There has been dispute regarding the true effect of synchrony in these studies. Research in this area detailing the positive effects of synchrony, have attributed this to synchrony alone; however, many of the experiments incorporate a shared intention to achieve synchrony. Indeed, the Reinforcement of Cooperation Model suggests that perception of synchrony leads to reinforcement that cooperation is occurring, which leads to the pro-social effects of synchrony. [13] More research is required to separate the effect of intentionality from the beneficial effect of synchrony. [14]

Uses

Synchronization is important in digital telephony, video and digital audio where streams of sampled data are manipulated. Synchronization of image and sound was an important technical problem in sound film. More sophisticated film, video, and audio applications use time code to synchronize audio and video.[ citation needed ] In movie and television production it is necessary to synchronize video frames from multiple cameras. In addition to enabling basic editing, synchronization can also be used for 3D reconstruction [15]

In electric power systems, alternator synchronization is required when multiple generators are connected to an electrical grid.

Arbiters are needed in digital electronic systems such as microprocessors to deal with asynchronous inputs. There are also electronic digital circuits called synchronizers that attempt to perform arbitration in one clock cycle. Synchronizers, unlike arbiters, are prone to failure. (See metastability in electronics).

Encryption systems usually require some synchronization mechanism to ensure that the receiving cipher is decoding the right bits at the right time.

Automotive transmissions contain synchronizers that bring the toothed rotating parts (gears and splined shaft) to the same rotational velocity before engaging the teeth.

Flash synchronization synchronizes the flash with the shutter.

Some systems may be only approximately synchronized, or plesiochronous. Some applications require that relative offsets between events be determined. For others, only the order of the event is important.[ citation needed ]

See also

Order synchronization and related topics
Video and audio engineering
Aircraft gun engineering
Compare with

Notes

  1. Albert Einstein proved in 1905 in his first relativity paper that there actually are no such things as absolutely simultaneous events.

Related Research Articles

In automata theory, sequential logic is a type of logic circuit whose output depends not only on the present value of its input signals but on the sequence of past inputs, the input history as well. This is in contrast to combinational logic, whose output is a function of only the present input. That is, sequential logic has state (memory) while combinational logic does not.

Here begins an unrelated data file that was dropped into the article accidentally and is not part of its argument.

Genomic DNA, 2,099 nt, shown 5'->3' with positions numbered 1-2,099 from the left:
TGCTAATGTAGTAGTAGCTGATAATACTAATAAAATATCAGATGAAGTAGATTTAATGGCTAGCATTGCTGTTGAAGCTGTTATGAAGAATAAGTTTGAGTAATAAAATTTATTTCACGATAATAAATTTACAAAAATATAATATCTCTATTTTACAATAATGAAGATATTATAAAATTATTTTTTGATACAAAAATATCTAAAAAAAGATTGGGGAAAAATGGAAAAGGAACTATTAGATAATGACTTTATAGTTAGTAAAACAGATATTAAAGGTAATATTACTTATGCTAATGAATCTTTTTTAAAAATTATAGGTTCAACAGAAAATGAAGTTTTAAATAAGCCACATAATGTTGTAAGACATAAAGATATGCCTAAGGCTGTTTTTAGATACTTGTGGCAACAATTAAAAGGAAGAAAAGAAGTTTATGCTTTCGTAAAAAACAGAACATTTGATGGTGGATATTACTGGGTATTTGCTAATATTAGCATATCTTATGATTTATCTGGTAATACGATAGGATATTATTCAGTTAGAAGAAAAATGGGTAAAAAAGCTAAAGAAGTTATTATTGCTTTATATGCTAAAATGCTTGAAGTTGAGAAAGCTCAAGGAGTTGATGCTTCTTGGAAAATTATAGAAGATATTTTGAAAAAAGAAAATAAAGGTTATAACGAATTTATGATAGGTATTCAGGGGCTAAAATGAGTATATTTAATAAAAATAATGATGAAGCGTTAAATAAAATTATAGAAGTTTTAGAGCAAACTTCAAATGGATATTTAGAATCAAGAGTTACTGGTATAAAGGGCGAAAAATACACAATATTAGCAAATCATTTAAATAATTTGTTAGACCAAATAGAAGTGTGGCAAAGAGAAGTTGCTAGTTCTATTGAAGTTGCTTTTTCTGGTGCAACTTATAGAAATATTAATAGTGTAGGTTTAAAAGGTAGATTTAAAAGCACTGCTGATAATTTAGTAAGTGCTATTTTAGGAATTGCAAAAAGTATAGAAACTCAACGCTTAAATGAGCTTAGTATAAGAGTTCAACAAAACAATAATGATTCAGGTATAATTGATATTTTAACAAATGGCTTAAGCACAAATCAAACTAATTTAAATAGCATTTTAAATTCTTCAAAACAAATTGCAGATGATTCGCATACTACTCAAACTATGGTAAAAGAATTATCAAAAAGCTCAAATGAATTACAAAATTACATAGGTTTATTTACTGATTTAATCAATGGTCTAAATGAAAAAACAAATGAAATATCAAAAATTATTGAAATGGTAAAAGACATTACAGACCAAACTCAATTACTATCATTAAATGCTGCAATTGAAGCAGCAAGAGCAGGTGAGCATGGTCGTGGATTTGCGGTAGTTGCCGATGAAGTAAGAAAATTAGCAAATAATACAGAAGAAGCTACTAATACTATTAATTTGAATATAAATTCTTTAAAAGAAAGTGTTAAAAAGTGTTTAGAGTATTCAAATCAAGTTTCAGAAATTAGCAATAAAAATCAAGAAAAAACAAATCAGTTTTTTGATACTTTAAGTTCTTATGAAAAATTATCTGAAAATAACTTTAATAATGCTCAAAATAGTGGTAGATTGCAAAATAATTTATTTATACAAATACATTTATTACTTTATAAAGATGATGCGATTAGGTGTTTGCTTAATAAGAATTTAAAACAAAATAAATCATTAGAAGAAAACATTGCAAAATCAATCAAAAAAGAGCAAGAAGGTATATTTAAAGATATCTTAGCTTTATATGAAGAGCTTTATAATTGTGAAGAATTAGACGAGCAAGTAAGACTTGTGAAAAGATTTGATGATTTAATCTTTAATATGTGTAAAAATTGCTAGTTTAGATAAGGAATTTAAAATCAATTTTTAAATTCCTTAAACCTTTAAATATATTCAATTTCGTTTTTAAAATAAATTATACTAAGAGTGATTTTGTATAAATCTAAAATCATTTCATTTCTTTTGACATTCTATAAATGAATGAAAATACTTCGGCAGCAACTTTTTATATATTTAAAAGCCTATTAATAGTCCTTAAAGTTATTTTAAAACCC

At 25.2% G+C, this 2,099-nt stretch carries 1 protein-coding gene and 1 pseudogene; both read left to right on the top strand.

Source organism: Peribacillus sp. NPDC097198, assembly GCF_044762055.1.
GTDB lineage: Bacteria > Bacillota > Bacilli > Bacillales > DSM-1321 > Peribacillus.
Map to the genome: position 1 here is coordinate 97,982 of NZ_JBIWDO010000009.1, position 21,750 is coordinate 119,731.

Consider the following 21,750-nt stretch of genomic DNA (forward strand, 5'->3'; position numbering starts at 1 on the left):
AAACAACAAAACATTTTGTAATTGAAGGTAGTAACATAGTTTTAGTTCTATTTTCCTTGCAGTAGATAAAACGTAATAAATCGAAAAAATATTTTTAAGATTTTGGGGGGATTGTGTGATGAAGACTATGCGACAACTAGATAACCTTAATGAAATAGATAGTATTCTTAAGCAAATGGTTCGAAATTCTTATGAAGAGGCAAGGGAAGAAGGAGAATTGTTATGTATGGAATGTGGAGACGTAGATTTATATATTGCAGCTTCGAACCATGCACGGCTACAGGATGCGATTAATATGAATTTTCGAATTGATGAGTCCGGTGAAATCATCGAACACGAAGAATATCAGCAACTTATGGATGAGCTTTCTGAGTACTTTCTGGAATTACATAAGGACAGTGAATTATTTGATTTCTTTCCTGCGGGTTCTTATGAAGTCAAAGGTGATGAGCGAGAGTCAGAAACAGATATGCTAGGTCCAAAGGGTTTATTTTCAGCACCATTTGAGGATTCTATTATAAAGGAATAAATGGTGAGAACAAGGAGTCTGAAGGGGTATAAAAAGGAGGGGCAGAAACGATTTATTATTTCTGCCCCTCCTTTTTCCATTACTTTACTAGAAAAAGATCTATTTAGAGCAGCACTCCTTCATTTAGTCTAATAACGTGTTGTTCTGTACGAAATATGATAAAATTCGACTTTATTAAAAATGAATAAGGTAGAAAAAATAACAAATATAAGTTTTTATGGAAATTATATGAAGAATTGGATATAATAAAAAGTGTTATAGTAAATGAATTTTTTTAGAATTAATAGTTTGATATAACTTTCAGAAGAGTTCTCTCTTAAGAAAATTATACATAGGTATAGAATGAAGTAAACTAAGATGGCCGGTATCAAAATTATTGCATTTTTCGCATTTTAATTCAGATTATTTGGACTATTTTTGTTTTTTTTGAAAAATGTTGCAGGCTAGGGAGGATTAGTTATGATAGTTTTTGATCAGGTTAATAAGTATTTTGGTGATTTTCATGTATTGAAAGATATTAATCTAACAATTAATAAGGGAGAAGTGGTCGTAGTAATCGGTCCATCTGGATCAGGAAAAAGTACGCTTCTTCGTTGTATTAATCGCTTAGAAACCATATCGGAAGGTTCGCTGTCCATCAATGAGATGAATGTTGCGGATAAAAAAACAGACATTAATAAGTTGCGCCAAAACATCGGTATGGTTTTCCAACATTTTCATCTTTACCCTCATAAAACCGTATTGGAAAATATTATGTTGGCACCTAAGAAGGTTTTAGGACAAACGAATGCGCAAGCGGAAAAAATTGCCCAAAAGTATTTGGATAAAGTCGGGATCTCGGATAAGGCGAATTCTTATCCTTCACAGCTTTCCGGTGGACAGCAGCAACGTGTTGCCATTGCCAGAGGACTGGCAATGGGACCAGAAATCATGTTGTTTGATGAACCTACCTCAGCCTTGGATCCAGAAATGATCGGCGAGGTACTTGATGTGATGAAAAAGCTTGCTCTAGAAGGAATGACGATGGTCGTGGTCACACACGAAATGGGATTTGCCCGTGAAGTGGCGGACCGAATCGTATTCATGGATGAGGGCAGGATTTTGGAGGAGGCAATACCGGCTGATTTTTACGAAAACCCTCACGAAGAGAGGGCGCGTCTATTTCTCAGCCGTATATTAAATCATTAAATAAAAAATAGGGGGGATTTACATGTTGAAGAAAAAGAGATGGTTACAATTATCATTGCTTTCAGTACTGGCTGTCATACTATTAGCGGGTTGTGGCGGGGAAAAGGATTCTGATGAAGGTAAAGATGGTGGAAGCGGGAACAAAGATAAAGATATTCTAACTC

In telecommunications, a plesiochronous system is one where different parts of the system are almost, but not quite, perfectly synchronised. According to ITU-T standards, a pair of signals are plesiochronous if their significant instants occur at nominally the same rate, with any variation in rate being constrained within specified limits. A sender and receiver operate plesiosynchronously if they operate at the same nominal clock frequency but may have a slight clock frequency mismatch, which leads to a drifting phase. The mismatch between the two systems' clocks is known as the plesiochronous difference.

In electronics and especially synchronous digital circuits, a clock signal oscillates between a high and a low state and is used like a metronome to coordinate actions of digital circuits.

Asynchronous serial communication is a form of serial communication in which the communicating endpoints' interfaces are not continuously synchronized by a common clock signal. Instead of a common synchronization signal, the data stream contains synchronization information in form of start and stop signals, before and after each unit of transmission, respectively. The start signal prepares the receiver for arrival of data and the stop signal resets its state to enable triggering of a new sequence.

In electronic instrumentation and signal processing, a time-to-digital converter (TDC) is a device for recognizing events and providing a digital representation of the time they occurred. For example, a TDC might output the time of arrival for each incoming pulse. Some applications wish to measure the time interval between two events rather than some notion of an absolute time.